Controlling Latency

What is latency?

When you begin recording you may experience a delay between the time you perform and the time you hear the playback. This can occur when using MIDI to trigger a virtual sound on your computer/iOS device or when recording a live instrument, like guitar or vocals. This delay is referred to as Audio Latency and is quite common when recording in the digital world. What you are typically hearing is the time it take to process the audio from digital to analog or from analog to digital. Other times you may be experiencing an audio delay when the computing device is using many synth engines/virtual instruments or other CPU demanding plugins.

How to Control Latency

There are many ways to overcome audio latency depending on additional equipment being used in your signal path, but here are the most common tweaks to help you get the best performance when recording MIDI and audio.

Adjusting the playback buffer through the Recording Software

Many DAWs will have latency adjustments for playback in the Preferences > Audio section. You can always do a keyword search in the PDF of your software's manual for "latency" if you are not sure where the menu is.

  • Larger audio buffer values - allow your computer look ahead when processing playback. Larger values will assist when a session has many tracks or if a session is heavy on plugins or processors. Using the highest playback buffer may be recommended when finalizing your mix, but it is typically not used when tracking because of the latency it creates.
  • Smaller audio buffer values - allow your computer to process audio playback as quick as possible. Smaller values will assist when recording or performing live. Using the lowest playback buffer may be required while recording. Do not worry if you hear pops or clicks, as these are normal and will not record.

TIP: This will typically overcome latency caused by the digital to analog conversion made by audio interface or sound card connected to your monitors or headphones. Feel free to toggle back and forth from different buffer values as you work, but often you will find a happy medium for playback and recording.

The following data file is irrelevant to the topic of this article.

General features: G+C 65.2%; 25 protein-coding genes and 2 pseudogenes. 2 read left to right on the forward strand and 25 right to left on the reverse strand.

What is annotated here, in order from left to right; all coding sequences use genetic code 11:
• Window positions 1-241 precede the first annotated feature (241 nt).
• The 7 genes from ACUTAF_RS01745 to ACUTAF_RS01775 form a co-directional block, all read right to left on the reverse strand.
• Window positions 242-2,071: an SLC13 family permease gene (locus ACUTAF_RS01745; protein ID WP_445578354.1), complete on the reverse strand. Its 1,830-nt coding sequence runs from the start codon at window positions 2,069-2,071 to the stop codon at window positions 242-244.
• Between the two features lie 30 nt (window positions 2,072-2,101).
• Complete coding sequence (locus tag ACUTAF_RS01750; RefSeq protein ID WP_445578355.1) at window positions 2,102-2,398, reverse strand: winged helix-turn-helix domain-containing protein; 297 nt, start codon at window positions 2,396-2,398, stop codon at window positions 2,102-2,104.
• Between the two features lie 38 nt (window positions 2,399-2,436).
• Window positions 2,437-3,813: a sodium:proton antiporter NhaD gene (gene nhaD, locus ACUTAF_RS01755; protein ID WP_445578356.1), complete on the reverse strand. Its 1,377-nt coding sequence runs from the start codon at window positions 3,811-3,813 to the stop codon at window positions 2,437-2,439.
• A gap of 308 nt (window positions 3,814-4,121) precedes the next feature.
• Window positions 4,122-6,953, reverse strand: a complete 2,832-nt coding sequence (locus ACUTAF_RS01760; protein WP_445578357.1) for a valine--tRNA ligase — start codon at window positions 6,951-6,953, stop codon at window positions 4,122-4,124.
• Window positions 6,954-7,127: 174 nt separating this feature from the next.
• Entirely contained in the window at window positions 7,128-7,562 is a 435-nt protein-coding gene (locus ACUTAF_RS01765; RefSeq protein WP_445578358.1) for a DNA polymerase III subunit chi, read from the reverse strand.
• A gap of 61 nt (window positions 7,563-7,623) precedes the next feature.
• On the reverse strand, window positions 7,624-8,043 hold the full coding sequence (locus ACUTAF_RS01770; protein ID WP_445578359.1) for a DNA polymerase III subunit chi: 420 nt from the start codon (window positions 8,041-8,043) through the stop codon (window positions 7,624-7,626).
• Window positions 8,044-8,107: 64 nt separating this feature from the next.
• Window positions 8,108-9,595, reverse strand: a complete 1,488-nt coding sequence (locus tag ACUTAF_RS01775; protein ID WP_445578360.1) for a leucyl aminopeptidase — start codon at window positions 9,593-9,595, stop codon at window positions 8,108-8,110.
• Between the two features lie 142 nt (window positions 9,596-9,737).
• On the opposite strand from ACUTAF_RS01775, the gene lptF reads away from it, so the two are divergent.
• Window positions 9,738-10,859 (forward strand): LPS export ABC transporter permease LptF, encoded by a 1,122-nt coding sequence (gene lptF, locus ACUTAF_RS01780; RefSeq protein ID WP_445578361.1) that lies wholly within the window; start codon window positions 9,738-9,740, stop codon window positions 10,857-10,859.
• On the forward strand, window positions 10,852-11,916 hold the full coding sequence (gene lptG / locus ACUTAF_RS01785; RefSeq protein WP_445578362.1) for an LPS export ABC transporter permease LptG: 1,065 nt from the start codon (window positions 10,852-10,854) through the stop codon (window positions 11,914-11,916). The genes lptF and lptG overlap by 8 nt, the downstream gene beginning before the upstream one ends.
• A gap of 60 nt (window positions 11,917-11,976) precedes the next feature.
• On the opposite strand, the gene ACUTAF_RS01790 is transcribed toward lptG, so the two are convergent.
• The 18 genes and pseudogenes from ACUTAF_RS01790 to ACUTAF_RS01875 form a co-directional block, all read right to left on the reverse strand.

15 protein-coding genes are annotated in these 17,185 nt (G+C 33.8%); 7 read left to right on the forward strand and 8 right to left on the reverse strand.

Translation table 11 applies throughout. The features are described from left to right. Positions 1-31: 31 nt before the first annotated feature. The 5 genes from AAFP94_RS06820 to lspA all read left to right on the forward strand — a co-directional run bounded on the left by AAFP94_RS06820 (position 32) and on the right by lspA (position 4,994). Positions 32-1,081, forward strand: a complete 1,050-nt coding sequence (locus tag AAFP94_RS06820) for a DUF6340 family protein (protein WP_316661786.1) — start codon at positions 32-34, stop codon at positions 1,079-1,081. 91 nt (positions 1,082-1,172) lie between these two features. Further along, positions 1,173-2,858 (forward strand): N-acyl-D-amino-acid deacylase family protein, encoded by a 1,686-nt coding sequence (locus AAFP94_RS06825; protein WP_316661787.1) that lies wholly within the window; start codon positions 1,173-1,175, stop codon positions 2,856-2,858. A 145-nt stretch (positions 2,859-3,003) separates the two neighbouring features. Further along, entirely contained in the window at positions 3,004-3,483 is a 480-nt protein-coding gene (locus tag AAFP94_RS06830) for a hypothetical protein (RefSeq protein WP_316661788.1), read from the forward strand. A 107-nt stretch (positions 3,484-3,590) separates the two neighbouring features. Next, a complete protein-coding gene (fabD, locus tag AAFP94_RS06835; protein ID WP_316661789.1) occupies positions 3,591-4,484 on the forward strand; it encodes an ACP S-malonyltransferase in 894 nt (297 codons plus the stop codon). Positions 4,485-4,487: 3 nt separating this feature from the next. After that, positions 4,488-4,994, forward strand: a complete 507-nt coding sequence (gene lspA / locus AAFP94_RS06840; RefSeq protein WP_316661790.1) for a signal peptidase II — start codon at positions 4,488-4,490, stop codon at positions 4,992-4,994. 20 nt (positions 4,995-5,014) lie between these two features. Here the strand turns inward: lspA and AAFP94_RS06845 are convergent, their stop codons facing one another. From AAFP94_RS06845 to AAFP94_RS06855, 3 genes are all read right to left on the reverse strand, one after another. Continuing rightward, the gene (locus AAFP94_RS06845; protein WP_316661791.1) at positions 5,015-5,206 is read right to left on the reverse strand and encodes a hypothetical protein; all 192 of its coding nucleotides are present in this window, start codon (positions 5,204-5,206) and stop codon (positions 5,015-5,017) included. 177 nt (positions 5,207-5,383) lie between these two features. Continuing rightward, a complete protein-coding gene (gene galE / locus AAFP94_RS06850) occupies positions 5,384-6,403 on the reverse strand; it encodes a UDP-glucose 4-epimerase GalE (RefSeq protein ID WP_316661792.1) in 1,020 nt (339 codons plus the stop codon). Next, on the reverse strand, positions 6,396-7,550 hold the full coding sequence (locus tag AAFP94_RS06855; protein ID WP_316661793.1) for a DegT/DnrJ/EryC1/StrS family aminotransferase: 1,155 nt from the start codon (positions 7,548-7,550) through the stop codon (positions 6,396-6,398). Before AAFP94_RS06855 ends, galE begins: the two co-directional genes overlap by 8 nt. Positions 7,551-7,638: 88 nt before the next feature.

Adjusting the playback buffer through the iOS App

Many iOS apps will also have audio latency adjustments that can be found through the app's preferences. This may be something as simple as a Hi/Lo switch, but you should see some reference to "Latency" or "Audio Buffer".

TIP: This will help overcome small amounts of latency caused by sending the digital signal from the iOS device to the other computing device(s). Although, you should not experience much latency when sending signal between computing devices using iConnectivity's Audio passThru technology, since it sends the audio digitally (Digital/Digital). This is one of the best features of Audio passThru.

Adjusting Audio passThru buffering through iConfig

Within iConfig, there are two adjustments that will affect the performance of Audio passThru's digital signal bussing. Through iConfig > Audio Info, adjust the following two settings:

  • Number of Buffered Audio Frames - refers to how many USB frames of audio the interface will buffer between the two USB ports. Each frame is 1 millisecond of data. Lower values yield lower latency but at the risk of distorted sound (lost data). Higher values yield higher latency but less likelihood of distorted sound due to lost data. User should select the lowest value that works best for their system.
  • Sync factor Value - used to calculate the frame rate for synchronization between the two USB ports. Lower values yield higher jitter, high values yield lower jitter. User should select the value that works best for their system.

TIP: This will help overcome latency when sending audio digitally between computing devices using iConnectivity's Audio passThru technology. Although, you should not experience much latency when sending digital signal between computing devices.

Other Latency Tips

  • Try another USB port - Some USB ports may perform better than others, resulting in better USB buffering. Make sure your interface is connected to a USB port on the computer directly (without a USB hub).
  • Turn on Airplane Mode on your iOS device - If you are using an iOS device that has a service provider, you can turn on Airplane Mode to ensure the device is not wasting resources searching for towers, running push notifications, etc.
  • Bypass or remove CPU intensive plugins - Some plugins are more demanding than others, like reverbs and mastering multiband compressors. Bypassing a few may free up the resourced needed for your playback buffer.


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